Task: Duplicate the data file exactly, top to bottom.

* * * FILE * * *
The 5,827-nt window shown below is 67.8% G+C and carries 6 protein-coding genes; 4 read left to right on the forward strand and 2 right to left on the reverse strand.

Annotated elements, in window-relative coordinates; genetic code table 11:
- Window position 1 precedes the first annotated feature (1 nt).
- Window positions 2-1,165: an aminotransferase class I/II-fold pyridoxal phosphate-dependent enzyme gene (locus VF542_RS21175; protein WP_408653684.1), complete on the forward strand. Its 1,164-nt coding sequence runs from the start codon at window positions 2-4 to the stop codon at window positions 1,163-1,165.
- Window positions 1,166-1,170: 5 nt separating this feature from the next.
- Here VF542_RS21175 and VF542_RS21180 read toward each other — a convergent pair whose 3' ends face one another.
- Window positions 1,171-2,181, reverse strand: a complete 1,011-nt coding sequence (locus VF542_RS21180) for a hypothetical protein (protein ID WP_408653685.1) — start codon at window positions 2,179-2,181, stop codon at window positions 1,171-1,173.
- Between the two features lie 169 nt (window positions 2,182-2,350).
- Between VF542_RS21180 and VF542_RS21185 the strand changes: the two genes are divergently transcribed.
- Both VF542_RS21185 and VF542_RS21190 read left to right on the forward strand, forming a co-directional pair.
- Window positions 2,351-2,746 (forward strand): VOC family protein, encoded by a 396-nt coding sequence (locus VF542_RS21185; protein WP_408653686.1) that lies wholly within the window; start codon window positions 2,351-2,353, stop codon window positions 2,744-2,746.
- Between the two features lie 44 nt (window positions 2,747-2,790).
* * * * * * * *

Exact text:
The 5,827-nt window shown below is 67.8% G+C and carries 6 protein-coding genes; 4 read left to right on the forward strand and 2 right to left on the reverse strand.

Annotated elements, in window-relative coordinates; genetic code table 11:
- Window position 1 precedes the first annotated feature (1 nt).
- Window positions 2-1,165: an aminotransferase class I/II-fold pyridoxal phosphate-dependent enzyme gene (locus VF542_RS21175; protein WP_408653684.1), complete on the forward strand. Its 1,164-nt coding sequence runs from the start codon at window positions 2-4 to the stop codon at window positions 1,163-1,165.
- Window positions 1,166-1,170: 5 nt separating this feature from the next.
- Here VF542_RS21175 and VF542_RS21180 read toward each other — a convergent pair whose 3' ends face one another.
- Window positions 1,171-2,181, reverse strand: a complete 1,011-nt coding sequence (locus VF542_RS21180) for a hypothetical protein (protein ID WP_408653685.1) — start codon at window positions 2,179-2,181, stop codon at window positions 1,171-1,173.
- Between the two features lie 169 nt (window positions 2,182-2,350).
- Between VF542_RS21180 and VF542_RS21185 the strand changes: the two genes are divergently transcribed.
- Both VF542_RS21185 and VF542_RS21190 read left to right on the forward strand, forming a co-directional pair.
- Window positions 2,351-2,746 (forward strand): VOC family protein, encoded by a 396-nt coding sequence (locus VF542_RS21185; protein WP_408653686.1) that lies wholly within the window; start codon window positions 2,351-2,353, stop codon window positions 2,744-2,746.
- Between the two features lie 44 nt (window positions 2,747-2,790).